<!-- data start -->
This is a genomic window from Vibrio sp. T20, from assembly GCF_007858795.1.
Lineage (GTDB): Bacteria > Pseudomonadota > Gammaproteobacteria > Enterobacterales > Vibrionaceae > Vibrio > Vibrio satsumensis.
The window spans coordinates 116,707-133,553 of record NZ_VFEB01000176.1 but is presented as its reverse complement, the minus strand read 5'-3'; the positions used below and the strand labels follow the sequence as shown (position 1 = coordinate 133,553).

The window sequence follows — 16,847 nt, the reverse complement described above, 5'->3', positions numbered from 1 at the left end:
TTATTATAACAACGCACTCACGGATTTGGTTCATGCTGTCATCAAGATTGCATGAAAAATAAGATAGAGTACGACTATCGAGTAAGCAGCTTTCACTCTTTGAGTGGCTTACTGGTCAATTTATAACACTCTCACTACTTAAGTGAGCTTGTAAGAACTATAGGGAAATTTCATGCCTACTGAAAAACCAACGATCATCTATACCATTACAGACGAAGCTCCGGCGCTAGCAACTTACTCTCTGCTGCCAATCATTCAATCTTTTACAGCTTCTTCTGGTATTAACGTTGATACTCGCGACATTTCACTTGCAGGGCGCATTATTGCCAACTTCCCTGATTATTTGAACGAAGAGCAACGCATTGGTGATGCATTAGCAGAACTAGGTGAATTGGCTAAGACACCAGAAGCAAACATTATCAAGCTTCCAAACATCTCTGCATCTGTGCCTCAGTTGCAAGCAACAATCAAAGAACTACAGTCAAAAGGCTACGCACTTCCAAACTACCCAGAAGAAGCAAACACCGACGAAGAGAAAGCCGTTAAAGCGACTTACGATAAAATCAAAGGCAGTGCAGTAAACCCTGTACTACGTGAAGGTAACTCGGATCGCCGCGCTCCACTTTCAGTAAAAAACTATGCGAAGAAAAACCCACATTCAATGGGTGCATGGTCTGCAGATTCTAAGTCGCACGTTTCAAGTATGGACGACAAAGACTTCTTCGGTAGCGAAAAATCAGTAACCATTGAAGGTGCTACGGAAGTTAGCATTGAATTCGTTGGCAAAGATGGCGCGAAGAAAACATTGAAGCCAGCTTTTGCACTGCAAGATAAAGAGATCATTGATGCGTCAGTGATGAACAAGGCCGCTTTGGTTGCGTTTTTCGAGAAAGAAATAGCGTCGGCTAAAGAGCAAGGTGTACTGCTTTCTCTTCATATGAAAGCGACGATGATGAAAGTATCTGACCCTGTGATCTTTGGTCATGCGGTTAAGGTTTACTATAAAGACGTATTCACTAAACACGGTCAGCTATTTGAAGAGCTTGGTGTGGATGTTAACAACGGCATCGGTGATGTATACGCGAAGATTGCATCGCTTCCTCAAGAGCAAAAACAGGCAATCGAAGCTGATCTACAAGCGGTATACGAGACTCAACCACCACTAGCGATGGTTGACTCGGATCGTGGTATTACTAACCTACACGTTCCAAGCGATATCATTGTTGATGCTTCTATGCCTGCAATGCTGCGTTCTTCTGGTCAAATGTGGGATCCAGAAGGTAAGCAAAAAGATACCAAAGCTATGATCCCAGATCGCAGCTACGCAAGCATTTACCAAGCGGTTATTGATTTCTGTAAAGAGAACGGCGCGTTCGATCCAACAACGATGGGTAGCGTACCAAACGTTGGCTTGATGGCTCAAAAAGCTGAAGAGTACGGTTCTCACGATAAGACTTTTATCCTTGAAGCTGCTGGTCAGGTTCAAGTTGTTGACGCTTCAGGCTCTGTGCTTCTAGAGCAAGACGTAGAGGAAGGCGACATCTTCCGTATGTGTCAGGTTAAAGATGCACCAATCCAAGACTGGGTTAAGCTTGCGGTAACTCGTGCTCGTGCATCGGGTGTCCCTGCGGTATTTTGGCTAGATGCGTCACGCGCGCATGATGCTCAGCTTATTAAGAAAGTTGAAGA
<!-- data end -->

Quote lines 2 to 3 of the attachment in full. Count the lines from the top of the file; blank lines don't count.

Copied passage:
Lineage (GTDB): Bacteria > Pseudomonadota > Gammaproteobacteria > Enterobacterales > Vibrionaceae > Vibrio > Vibrio satsumensis.
The window spans coordinates 116,707-133,553 of record NZ_VFEB01000176.1 but is presented as its reverse complement, the minus strand read 5'-3'; the positions used below and the strand labels follow the sequence as shown (position 1 = coordinate 133,553).